Yale researchers have found that Mendelian randomization, a widely used scientific method for analyzing experiments, can be reversed to yield a more robust predictive index in future trials of prostate cancer drugs. The work appears in Molecular & Cellular Prostate Cancer.
Years of mouse research in the laboratory of James Chaymor, senior author of the study, put him at the forefront of transforming biology. Over the past decade, he and Yoni Freedhoff, the study leader, have re-engineered human brain cells, or gliocytes, to produce the typical response to hormones such as androgen.
The novel combination of genetic manipulation, epigenetic changes, and drug delivery into the glial cell reservoir is called Mendelian randomization. Mendelian randomisation involves giving several genes, or genes that codes for proteins, specific factors that are more or less likely to be effective or toxic in each individual. Indeed, one gene that is more effective is multiplied less often than another, boosting the effect of a gene. By using Mendelian randomization as a model, researchers were able to precisely determine gene activity and cell responses by first trying different combinations until a gene mutation becomes random, leading to lower activation or activation of a drug. Ultimately, they were able to “reorder” the genes, producing a personalized test that could map malignity to a candidate gene.
Previous studies have shown that Mendelian randomization of cancer metabolism is highly effective and of both utility and ethical issues. In spite of this evidence of utility and cost savings over and above patient safety with programs of reduced FDA-required toxicology testing than what can currently be done in clinical trials, the technology needs to be adopted more widely in clinical trials.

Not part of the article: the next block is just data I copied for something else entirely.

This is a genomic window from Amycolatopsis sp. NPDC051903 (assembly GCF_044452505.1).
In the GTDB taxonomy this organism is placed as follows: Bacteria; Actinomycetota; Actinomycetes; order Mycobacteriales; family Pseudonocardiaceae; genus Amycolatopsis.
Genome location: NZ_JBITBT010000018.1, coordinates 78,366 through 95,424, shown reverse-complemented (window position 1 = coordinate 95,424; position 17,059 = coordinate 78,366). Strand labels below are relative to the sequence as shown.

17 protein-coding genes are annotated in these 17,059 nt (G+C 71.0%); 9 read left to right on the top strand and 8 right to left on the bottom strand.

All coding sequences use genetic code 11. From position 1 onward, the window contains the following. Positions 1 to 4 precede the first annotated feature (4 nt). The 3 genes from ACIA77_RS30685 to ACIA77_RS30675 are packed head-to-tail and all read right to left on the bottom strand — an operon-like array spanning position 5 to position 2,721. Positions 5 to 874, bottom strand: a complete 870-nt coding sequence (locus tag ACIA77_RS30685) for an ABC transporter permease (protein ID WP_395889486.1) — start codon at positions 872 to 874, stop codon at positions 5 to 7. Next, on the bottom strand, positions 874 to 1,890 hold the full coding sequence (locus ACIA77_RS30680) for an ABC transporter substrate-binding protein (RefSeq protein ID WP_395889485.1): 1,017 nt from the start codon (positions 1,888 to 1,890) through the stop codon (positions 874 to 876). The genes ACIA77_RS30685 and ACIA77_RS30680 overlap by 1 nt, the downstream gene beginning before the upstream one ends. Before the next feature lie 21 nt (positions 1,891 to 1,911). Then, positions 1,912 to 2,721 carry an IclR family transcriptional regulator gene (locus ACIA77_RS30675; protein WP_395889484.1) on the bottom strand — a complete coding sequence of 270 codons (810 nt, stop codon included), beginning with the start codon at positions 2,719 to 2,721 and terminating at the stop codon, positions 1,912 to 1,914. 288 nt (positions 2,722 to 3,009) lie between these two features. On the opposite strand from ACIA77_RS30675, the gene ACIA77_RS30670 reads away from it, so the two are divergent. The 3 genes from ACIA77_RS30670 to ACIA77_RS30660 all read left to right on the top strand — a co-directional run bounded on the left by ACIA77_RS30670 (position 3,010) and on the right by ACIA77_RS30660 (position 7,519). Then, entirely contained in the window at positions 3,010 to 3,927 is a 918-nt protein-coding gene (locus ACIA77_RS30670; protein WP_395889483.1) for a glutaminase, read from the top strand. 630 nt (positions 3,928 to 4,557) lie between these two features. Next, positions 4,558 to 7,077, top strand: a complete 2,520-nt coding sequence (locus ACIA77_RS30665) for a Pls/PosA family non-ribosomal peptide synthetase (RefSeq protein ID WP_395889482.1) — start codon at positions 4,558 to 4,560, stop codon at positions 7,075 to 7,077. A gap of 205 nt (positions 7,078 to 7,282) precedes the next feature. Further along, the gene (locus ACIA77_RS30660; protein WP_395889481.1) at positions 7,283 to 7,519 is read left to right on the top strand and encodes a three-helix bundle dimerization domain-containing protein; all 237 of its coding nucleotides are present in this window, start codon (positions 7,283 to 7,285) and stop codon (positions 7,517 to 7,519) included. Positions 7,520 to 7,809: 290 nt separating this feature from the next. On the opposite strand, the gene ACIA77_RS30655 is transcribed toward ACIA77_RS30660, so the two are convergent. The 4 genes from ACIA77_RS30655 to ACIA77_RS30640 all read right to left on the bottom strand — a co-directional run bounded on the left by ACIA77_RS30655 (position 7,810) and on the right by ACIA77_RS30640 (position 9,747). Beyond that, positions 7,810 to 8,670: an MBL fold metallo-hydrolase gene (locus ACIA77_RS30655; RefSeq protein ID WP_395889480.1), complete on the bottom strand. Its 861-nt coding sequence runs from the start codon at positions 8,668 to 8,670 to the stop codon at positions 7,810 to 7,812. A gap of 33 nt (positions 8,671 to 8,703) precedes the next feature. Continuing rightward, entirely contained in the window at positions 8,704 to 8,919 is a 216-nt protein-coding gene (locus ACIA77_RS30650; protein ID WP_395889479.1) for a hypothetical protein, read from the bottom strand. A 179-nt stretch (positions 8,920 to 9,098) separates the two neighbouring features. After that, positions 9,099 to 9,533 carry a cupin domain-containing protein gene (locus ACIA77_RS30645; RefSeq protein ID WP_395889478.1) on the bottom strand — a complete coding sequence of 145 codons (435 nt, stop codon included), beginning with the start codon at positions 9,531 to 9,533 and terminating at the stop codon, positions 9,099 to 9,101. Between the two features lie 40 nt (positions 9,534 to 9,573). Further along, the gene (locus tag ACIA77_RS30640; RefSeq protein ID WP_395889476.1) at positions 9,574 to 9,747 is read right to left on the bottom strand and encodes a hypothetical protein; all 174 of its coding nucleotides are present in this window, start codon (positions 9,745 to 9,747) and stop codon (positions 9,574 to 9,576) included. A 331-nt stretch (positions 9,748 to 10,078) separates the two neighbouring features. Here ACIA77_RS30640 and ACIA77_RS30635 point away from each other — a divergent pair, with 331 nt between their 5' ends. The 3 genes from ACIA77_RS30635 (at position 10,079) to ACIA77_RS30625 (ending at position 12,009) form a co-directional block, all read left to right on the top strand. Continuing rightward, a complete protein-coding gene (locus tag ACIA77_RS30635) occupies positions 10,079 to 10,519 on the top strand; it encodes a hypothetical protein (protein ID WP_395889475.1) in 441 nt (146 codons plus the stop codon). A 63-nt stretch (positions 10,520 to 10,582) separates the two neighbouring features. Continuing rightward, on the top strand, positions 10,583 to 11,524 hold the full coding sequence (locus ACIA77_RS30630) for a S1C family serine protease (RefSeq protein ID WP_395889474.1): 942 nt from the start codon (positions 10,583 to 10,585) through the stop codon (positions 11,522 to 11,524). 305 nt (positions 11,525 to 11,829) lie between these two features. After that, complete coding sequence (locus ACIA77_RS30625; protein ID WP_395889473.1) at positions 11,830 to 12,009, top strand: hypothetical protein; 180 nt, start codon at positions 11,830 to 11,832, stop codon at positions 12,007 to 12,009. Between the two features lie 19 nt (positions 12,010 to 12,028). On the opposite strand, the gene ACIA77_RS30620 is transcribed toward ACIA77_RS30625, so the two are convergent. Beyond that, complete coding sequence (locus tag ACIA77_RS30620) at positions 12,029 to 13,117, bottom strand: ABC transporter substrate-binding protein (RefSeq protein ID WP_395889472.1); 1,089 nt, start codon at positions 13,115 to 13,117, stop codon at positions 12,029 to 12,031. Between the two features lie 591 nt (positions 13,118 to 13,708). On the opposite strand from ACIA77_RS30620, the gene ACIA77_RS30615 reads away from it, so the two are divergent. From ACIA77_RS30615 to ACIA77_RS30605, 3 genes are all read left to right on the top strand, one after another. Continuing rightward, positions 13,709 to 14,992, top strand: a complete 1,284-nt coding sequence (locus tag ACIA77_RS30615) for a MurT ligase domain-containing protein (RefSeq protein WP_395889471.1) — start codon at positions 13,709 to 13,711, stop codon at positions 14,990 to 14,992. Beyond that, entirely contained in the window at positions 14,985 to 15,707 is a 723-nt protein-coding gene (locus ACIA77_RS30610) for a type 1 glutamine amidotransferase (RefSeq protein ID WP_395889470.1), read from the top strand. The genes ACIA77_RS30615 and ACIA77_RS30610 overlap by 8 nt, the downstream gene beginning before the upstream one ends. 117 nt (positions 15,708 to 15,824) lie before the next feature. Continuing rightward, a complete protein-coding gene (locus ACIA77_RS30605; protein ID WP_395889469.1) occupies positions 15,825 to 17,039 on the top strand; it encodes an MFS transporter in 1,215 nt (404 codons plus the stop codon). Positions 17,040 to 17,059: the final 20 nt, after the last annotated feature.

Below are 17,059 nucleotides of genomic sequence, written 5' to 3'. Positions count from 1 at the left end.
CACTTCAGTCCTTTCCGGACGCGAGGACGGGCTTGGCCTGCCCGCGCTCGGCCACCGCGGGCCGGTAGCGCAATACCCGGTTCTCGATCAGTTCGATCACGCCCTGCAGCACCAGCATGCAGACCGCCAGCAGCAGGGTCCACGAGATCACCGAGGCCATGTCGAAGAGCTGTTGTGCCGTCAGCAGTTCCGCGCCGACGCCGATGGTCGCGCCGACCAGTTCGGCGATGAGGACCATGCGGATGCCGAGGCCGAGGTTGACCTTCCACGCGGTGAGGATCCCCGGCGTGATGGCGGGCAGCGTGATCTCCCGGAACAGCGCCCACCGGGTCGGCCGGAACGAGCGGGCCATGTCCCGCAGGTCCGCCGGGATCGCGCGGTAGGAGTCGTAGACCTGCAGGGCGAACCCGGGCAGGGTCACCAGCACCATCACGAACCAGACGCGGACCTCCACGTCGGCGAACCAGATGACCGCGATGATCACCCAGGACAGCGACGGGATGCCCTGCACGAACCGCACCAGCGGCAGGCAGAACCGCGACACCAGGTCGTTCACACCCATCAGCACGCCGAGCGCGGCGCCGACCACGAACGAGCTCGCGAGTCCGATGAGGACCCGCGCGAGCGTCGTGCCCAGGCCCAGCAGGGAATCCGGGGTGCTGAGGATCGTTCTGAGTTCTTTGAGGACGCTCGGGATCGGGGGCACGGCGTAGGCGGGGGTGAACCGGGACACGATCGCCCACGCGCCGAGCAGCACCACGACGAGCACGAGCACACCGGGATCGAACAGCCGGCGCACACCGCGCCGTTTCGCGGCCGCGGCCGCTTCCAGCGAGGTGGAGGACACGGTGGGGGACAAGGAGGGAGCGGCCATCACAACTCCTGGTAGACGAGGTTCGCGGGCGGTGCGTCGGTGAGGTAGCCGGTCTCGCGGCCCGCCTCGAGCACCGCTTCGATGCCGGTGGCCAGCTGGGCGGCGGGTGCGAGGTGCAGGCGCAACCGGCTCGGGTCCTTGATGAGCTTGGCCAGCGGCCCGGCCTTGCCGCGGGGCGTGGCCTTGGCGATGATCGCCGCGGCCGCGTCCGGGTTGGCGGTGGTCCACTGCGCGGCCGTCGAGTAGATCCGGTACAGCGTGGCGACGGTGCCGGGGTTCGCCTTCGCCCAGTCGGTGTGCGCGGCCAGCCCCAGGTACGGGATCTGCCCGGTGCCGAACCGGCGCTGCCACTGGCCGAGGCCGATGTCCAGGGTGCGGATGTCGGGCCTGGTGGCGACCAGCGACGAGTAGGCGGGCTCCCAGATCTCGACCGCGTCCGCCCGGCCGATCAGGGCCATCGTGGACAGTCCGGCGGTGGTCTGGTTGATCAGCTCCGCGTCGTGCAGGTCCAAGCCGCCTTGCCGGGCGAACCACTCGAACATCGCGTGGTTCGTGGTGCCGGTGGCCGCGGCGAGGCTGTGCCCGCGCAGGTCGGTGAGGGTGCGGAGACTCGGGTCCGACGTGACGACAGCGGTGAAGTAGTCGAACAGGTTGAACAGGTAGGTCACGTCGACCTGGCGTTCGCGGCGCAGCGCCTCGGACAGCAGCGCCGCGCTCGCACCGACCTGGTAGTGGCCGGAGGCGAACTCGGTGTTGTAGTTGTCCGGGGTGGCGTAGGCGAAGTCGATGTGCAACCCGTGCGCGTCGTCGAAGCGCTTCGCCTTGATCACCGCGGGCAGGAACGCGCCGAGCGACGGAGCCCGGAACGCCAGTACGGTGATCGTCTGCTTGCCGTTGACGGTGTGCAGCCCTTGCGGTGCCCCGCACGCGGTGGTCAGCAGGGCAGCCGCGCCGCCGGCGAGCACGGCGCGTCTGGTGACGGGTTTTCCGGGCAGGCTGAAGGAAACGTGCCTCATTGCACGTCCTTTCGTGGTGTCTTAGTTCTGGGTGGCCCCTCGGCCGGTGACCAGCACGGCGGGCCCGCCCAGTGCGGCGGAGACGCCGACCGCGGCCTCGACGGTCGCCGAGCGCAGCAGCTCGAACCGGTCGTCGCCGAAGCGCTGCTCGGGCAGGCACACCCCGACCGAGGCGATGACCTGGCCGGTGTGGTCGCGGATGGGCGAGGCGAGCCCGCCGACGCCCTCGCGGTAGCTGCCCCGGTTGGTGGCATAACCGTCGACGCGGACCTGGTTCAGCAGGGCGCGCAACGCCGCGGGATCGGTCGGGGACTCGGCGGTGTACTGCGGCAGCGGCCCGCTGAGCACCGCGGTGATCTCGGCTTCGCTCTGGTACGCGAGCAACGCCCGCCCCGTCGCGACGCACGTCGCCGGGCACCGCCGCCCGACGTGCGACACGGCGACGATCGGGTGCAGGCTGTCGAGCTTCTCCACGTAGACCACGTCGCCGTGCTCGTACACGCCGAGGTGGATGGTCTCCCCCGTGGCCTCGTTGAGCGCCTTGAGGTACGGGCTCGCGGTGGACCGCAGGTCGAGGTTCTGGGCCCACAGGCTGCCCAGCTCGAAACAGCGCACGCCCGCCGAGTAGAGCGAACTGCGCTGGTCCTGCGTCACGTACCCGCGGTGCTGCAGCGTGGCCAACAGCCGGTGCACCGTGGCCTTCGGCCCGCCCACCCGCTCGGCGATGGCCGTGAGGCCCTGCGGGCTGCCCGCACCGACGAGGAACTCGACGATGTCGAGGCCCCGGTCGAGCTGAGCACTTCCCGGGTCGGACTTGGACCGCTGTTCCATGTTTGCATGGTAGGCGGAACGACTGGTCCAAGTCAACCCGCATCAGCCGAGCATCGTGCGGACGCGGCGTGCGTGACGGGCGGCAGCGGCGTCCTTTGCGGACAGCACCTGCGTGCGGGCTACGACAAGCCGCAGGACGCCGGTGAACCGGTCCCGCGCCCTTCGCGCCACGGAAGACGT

To address this gap, a team of researchers led by Alfred Flouwen, senior author of the study and Head of the Flouwen Lab at Yale, previously treated human embryonic bone marrow and mesenchymal stromal cells with a final dose of estrogen (∆9-tetrahydrocorticosterone) as a first-line endocrine treatment for male breast cancer and pancreatic cancer in preclinical models.
They then tested the predictive accuracy of the assay with dose-controlled human prostate cancer cells.
We then performed similar assays on human glioblastoma cells which were treated with estradiol (α-estradiol), an estrogen hormone. The Nobel Prize-winning assay was initially created to test the detection of estrogen and pregnancy hormones in women, but we thoroughly rejected the idea of a universally used test to distinguish early embryo hormone from later hormone producing cells (derived cells from the testis), since estrogen cannot reliably detect endocrine-modulating hormones.”
James Chaymor, Senior Author, Yale Molecular & Cellular Prostate Cancer Center.